“Christians,” said Albert Camus, “should get away from abstraction and confront the bloodstained face history has taken on today.” When people are troubled, we cry to Christ, “Why aren’t you there?” He angrily replies to us, “Why aren’t you?”

Digest of Articles from Catholic Blogs and Websites
August 18, 2013

Twentieth Sunday in Ordinary Time
Luke 12: 49-53
Gospel Summary

In this passage Jesus speaks of the meaning of his life. To fulfill his God-given destiny, he has resolutely set his face toward Jerusalem. There, refusing to be diverted from his mission of love, he will be rejected, suffer greatly and meet a violent death. He says that he is filled with great anguish until the mission he has been given is completed. Sensing a growing hostility, he tells his disciples that his intention is not to establish peace, but rather division–dividing even households and families.

Not Peace but the Sword
One of the themes of Pope Francis at World Youth Day 2013 was to “shake things up.”

This is quite different from the advice I was given as a child: “In polite conversation, never bring up politics or religion.”  This is quite good advice, if your aim is to be well-liked.  Politics and religion are risky because they involve deeply held convictions, and if you happen to tread on the convictions of others, you get the same reaction that a dentist gets when his probe hits a nerve.

20th Sunday: Fire on Earth–St. Gianna Berretta Molla
“I have come to set the earth on fire, and how I wish it were already blazing.” Luke 12:49

            The readings today present us with the challenges of our faith and the challenges to our faith.  Jeremiah was thrown into a cistern because he refused to hedge on the faith.  He refused to tell the king what the king wanted to hear.  He proclaimed the truth that God told him to proclaim, even though it cost him severely.  The people to whom the Letters to the Hebrews was addressed were tempted to give up the faith.  It seemed too difficult to them, too demanding.  Further on in the letter, the author of Hebrews would tell them to lift up their drooping hands, and firm up their shaking knees.  In today’s reading they are chided that for all their complaining.  They had not yet resisted sin to the point of shedding blood.  They should keep their eyes focused on Jesus, and not be so concerned about their present lives.  In the Gospel for this Sunday, Jesus speaks about the cost of discipleship.  Families may even be divided over the following of the Lord, but nothing is worth sacrificing the Life of Jesus within us.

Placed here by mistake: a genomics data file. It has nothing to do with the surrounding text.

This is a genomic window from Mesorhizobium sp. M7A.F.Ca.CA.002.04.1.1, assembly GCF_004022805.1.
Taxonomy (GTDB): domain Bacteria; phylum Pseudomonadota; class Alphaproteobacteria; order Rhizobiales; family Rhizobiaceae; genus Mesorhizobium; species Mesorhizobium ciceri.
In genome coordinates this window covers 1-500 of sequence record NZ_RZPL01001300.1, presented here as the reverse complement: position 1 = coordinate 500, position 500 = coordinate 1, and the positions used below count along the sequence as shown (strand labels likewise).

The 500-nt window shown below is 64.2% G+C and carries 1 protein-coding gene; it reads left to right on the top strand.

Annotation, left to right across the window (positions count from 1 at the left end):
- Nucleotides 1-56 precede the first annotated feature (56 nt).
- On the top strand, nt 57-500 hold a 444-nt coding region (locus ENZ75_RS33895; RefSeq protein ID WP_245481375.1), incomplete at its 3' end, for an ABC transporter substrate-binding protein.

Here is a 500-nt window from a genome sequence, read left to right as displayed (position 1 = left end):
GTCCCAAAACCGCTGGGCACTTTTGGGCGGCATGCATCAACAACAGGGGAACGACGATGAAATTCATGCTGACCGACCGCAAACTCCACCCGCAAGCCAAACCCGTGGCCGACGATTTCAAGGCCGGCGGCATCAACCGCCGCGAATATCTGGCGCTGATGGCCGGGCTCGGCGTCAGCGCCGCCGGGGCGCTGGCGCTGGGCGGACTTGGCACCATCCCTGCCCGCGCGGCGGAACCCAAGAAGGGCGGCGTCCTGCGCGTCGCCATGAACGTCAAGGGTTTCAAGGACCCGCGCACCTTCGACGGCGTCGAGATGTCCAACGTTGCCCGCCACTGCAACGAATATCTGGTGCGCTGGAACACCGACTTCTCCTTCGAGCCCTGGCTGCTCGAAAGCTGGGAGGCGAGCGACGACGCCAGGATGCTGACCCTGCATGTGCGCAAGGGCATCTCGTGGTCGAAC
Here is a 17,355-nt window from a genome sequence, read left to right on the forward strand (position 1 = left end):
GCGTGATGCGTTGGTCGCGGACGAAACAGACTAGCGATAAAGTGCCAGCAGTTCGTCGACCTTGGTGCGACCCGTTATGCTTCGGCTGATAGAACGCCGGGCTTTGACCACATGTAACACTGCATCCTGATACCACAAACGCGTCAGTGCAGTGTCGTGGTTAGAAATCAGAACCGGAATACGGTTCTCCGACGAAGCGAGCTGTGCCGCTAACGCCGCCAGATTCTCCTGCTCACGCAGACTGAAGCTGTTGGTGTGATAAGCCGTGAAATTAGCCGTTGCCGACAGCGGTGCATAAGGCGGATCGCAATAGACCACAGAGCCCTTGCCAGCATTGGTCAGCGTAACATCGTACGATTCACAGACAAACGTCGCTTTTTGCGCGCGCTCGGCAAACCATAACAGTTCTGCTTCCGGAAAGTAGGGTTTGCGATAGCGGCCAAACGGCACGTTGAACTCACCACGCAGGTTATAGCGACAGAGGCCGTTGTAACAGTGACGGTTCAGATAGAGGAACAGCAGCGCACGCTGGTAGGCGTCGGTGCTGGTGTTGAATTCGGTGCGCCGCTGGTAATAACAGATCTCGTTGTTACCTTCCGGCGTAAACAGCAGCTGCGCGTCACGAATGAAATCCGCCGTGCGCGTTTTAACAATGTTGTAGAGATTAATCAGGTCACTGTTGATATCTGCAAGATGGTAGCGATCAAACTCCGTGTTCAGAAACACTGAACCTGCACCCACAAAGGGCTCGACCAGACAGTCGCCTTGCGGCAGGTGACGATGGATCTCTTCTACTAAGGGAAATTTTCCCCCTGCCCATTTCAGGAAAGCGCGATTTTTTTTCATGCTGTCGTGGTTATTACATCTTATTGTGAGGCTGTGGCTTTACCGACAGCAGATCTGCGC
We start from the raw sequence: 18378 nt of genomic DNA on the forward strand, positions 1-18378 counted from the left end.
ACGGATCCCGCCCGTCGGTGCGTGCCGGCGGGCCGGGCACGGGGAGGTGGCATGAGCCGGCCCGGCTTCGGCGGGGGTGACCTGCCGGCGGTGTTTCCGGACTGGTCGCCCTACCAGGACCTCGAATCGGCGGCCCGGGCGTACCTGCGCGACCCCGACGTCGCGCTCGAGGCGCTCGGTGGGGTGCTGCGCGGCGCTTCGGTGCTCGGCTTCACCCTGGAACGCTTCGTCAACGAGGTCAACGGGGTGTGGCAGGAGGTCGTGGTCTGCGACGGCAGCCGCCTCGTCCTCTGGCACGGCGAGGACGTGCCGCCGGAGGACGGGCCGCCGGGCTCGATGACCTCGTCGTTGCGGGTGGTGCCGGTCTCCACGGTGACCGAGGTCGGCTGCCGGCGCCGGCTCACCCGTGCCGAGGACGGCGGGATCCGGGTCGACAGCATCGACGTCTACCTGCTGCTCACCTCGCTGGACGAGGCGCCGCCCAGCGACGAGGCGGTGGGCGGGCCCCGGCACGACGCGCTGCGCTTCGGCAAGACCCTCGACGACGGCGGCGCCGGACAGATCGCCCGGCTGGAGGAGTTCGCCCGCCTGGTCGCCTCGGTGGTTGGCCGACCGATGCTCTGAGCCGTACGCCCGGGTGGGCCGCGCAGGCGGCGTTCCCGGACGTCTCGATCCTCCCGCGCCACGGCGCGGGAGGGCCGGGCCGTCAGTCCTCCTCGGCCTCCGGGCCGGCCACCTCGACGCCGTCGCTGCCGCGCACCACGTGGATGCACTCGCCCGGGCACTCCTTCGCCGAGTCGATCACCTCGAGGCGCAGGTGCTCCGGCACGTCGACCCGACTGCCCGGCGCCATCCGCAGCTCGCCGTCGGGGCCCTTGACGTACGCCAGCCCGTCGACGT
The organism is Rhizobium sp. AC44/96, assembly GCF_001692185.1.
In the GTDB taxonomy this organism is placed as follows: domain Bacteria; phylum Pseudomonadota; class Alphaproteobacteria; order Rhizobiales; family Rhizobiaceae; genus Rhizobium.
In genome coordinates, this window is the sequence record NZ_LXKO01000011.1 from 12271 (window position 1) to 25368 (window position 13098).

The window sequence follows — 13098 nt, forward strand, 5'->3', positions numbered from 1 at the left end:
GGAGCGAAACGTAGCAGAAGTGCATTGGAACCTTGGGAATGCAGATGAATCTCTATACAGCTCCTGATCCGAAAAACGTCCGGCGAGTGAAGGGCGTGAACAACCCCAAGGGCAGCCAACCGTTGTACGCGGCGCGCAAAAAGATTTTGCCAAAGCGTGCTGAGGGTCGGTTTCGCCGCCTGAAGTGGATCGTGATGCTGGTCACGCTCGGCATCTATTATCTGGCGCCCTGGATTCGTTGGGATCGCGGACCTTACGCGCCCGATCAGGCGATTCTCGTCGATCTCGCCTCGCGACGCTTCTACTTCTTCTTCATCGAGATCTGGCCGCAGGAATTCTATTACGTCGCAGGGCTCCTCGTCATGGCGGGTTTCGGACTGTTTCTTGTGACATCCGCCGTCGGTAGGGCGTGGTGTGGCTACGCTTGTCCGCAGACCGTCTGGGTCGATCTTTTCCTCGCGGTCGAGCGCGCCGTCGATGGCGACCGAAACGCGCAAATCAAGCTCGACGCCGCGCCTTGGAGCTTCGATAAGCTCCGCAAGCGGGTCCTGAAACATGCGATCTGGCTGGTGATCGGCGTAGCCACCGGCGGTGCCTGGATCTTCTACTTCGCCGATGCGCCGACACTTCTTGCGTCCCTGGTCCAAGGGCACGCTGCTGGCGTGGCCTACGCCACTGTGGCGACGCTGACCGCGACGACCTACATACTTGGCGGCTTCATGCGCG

Why Faith is Indeed a Light
In “new” atheist and secularist circles today, faith is regularly ridiculed. It is presented as pre-scientific mumbo jumbo, Bronze Age credulity, the surrender of the intellect, unwarranted submission to authority, etc. Time and again, the late Christopher Hitchens, echoing Immanuel Kant, called on people to be intellectually responsible, to think for themselves, to dare to know. This coming of age would be impossible, he insisted, without the abandonment of religious faith. And in standard accounts of cultural history, the “age of faith” is presented as a retrograde and regressive dark age, out of which emerged, only after a long twilight struggle, the modern physical sciences and their attendant technologies. In accord with this cynical reading, the contemporary media almost invariably present people of “faith” as hopelessly unenlightened yahoos or dangerous fanatics. If you want the very best example of this, watch Bill Maher’s film “Religulous.”

What the Bible really says about calling Catholic priests “Father”
“Call no one on earth your father; you have but one Father in heaven” (Matthew 23:9).
Throughout history, including that time since the days when Jesus uttered these words, we have referred to others on earth as father. This title is used in different contexts. For example: